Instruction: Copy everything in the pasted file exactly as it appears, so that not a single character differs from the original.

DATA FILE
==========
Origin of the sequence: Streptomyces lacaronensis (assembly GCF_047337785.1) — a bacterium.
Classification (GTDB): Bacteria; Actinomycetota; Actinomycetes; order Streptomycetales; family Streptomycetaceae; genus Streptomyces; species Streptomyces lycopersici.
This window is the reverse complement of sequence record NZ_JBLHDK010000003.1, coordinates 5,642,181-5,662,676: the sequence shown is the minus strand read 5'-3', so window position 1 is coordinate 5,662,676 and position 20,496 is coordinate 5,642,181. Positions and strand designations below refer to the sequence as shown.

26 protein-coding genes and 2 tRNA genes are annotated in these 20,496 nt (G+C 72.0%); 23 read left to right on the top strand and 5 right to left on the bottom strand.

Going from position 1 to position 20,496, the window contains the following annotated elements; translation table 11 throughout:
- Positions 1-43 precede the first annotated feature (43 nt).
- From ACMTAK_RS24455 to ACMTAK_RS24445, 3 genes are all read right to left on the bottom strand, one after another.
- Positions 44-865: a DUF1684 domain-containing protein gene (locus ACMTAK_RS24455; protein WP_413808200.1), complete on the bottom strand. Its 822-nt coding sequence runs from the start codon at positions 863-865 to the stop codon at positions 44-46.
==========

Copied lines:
Origin of the sequence: Streptomyces lacaronensis (assembly GCF_047337785.1) — a bacterium.
Classification (GTDB): Bacteria; Actinomycetota; Actinomycetes; order Streptomycetales; family Streptomycetaceae; genus Streptomyces; species Streptomyces lycopersici.
This window is the reverse complement of sequence record NZ_JBLHDK010000003.1, coordinates 5,642,181-5,662,676: the sequence shown is the minus strand read 5'-3', so window position 1 is coordinate 5,662,676 and position 20,496 is coordinate 5,642,181. Positions and strand designations below refer to the sequence as shown.

26 protein-coding genes and 2 tRNA genes are annotated in these 20,496 nt (G+C 72.0%); 23 read left to right on the top strand and 5 right to left on the bottom strand.

Going from position 1 to position 20,496, the window contains the following annotated elements; translation table 11 throughout:
- Positions 1-43 precede the first annotated feature (43 nt).
- From ACMTAK_RS24455 to ACMTAK_RS24445, 3 genes are all read right to left on the bottom strand, one after another.
- Positions 44-865: a DUF1684 domain-containing protein gene (locus ACMTAK_RS24455; protein WP_413808200.1), complete on the bottom strand. Its 822-nt coding sequence runs from the start codon at positions 863-865 to the stop codon at positions 44-46.